• Organic farming has a positive effect on the ecosystem, as it proves vital in supporting the survival of wildlife in the lowlands. It even provides safe pasture lands for grazing
  • Organic farming is not only beneficial for farmers, but it also has proved useful for the dairy industry. Cattle grazing on organic farmlands have been found to be less prone to diseases and they yield more milk. These are definitely good signs for a consumer of these dairy products from health perspective and for a dairy organization from the profit perspective.
  • Products or foodstuffs produced from organic farming neither contain any sort of artificial flavors or preservatives nor do they contain any harmful chemicals.
  • The original nutritional content of food is preserved due to the absence of synthetic fertilizers and pesticides.
  • Organic products moreover are tastier than the products yielded from traditional farming.
  • Consumption of products obtained from organic farming minimizes the risks of physical ailments such as heart attacks. Scientific studies have proven that organic foods are healthier than the inorganic ones

Although some valid concerns do arise regarding the potential negative effects of organic farming, you must take care to realize where the information you read originates.


Proponents of genetically engineered food, pesticides, and added growth hormones occasionally release alarming warnings about organic farming without overtly revealing their own interests in the matter.

Potential Negative Effects of Organic Farming

While organic farming generally receives high praise from the media and environmental experts, there are also some critics who make the claim that the negative effects of organic farming outweigh the benefits. Some critics doubt that organic farming can be a global solution.

Effects on the Earth

Organic foods are marketed as being more environmentally sound that other foods are because they utilize farming methods that have less of an impact on the environment. Organic farmers also usemethods prescribed for organic farms to deal with pests and other problems.

In other words, organic farming will generally not include the use of pesticides, herbicides, and other compounds that have been shown to be potentially detrimental to the environment.

Critics of organic farming point out that conventional farming methods yield more product than organic farms, concluding that organic farming is inefficient. They point out that while organic farming may be attractive to consumers who can afford the foods, one of the negative effects of organic farming is that it may not be able to feed everyone within the world.

Naysayers of organic foods have doubts that organic farmers can produce the foods needed to match the current amount of farming outputs.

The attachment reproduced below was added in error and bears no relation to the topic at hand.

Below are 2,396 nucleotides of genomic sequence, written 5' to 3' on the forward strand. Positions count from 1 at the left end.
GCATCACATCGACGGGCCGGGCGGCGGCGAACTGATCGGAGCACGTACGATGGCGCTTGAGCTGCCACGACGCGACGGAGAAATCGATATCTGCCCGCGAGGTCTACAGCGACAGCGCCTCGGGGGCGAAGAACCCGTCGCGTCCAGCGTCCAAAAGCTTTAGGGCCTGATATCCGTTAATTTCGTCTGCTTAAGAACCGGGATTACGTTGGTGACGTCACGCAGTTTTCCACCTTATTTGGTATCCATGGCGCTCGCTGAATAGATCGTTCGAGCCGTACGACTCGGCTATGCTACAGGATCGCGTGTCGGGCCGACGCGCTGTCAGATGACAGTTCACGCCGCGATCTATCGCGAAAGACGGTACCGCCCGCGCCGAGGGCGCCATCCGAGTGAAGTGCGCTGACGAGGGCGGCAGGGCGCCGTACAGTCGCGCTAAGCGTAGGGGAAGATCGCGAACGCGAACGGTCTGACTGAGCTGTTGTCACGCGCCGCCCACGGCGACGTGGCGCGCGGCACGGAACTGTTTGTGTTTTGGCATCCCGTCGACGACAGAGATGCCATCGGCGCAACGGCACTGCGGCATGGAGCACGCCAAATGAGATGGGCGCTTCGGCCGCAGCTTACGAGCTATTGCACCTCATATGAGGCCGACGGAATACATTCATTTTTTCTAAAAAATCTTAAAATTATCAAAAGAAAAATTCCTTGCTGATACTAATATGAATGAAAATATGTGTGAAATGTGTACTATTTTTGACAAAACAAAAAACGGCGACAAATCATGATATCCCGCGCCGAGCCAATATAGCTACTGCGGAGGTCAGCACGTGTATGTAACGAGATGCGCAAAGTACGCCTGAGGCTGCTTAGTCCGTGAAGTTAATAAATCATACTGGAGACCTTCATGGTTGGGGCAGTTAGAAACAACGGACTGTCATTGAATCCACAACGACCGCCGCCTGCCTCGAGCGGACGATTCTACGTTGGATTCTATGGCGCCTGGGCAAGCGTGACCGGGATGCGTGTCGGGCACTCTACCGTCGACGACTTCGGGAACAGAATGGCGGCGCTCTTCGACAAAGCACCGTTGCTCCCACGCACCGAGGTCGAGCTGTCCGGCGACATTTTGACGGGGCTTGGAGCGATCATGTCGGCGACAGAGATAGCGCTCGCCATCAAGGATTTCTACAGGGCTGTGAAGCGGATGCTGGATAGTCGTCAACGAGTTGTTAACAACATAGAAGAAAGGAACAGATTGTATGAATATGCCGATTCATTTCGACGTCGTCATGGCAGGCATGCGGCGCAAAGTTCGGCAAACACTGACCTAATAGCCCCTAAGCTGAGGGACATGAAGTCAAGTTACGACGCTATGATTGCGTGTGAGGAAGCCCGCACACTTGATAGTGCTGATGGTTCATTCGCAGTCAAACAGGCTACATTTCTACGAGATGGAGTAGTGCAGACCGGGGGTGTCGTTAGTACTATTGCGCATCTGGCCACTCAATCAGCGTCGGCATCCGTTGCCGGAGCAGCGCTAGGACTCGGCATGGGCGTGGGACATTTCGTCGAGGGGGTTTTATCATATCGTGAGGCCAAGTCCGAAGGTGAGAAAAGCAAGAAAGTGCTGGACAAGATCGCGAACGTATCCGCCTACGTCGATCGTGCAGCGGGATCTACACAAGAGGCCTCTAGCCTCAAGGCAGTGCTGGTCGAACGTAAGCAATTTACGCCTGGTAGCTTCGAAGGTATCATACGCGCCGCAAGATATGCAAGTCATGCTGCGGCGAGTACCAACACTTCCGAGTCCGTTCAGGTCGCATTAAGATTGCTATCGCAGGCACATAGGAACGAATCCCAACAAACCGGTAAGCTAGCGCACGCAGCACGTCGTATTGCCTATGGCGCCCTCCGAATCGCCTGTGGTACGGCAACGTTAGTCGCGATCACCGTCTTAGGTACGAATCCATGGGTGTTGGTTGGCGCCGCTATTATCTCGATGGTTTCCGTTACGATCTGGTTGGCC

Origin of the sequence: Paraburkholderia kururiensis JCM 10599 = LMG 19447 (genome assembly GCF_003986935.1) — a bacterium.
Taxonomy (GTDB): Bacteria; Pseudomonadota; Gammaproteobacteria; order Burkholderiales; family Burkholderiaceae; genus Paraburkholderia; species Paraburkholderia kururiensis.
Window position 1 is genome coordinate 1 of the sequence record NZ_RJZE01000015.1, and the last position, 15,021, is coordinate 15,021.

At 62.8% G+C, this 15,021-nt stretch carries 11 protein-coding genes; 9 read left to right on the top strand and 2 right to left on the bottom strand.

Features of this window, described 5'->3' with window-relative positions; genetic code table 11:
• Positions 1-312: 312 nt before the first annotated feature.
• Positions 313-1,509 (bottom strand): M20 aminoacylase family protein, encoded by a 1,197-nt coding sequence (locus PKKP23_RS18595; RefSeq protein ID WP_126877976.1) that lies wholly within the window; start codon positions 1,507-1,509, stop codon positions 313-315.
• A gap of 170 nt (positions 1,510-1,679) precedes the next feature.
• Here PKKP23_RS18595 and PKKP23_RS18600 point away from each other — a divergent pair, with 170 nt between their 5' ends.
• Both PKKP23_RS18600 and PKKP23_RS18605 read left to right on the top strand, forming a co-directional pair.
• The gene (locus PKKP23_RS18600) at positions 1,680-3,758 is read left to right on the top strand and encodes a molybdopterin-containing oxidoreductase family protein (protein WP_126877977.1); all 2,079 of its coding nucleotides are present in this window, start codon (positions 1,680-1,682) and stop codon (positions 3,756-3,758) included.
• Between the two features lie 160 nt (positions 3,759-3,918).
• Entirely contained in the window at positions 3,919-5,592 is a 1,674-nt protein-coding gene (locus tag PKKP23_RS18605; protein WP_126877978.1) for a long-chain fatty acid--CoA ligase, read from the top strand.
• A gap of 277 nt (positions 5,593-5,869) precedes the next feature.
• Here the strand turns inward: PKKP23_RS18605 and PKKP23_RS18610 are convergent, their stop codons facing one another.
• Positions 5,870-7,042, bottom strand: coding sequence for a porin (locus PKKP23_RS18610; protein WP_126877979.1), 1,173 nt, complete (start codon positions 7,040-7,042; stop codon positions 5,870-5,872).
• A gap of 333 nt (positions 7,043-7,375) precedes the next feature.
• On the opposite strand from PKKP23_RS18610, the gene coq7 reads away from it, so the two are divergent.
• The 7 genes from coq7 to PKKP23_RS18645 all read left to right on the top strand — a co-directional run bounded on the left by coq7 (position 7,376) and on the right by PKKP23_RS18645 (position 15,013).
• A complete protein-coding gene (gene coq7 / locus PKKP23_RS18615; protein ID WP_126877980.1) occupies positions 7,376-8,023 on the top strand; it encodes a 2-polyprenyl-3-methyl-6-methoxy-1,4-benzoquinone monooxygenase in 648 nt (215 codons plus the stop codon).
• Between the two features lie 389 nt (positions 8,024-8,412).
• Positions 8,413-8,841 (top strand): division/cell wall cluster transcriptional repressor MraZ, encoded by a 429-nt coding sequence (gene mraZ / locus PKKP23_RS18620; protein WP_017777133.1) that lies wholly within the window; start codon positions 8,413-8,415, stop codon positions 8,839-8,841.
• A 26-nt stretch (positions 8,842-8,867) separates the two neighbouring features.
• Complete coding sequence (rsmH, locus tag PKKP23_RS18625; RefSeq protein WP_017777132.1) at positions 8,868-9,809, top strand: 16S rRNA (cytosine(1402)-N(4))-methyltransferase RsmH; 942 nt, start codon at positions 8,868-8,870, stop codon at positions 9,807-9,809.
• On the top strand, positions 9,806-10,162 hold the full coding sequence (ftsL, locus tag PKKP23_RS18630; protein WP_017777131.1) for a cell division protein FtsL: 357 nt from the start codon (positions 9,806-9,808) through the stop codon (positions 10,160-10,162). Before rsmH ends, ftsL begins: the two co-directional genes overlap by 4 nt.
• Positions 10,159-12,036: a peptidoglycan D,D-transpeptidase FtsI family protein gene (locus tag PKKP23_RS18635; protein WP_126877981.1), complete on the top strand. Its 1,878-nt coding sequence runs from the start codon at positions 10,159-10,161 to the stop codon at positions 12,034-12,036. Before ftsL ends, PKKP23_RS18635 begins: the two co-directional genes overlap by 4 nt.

Since organic farms are not located as prevalently throughout the world as conventional farms are, some critics point out the environmental impact of shipping the organic foods to merchants. Although organic farming strives to have as small of an environmental impact as possible, the food may still be shipped using less than environmentally friendly methods. Some environmentalists make the claim that it may be better to purchase foods that are produced locally, regardless of whether they come from an organic farm, because of the lack of environmental impact of shipping.

Effects on the Body

Organic foods are generally regarded as more healthy than conventionally produced foods because they lack added growth hormones and other questionable elements. This does not exclude organic foods from criticism, though, as many critics attack the methods by which organic foods are produced and the effect they may have on the body.

For example, organic farms turn to natural fertilizers for growing crops, which often translates into using animal feces combined with other components instead of chemically constructed fertilizers. Opponents of organic farming warn that some foods - such as lettuce, parsley, and other foods - may harbor harmful bacteria that can be passed on to the consumer. While foods produced through conventional farming have similar risks, critics warn that the threat is heightened in organic foods.

Consumers may be less likely to take the same precautions with organic foods that they do with other types of food. For example, some consumers may buy organic apples and then assume that there is no need to wash the apple thoroughly prior to eating it because of its organic origins. This issue, of course, is not the fault of organic farmers, but it is a cited concern nonetheless.




I expect the article to be written by a "proper" organic farming expert, who understands not only its nuances but also its concept, fundamentally... and not by a person who has taken only secondary information frm various sources to frame his/her opinion ( nothing personal against the above author)...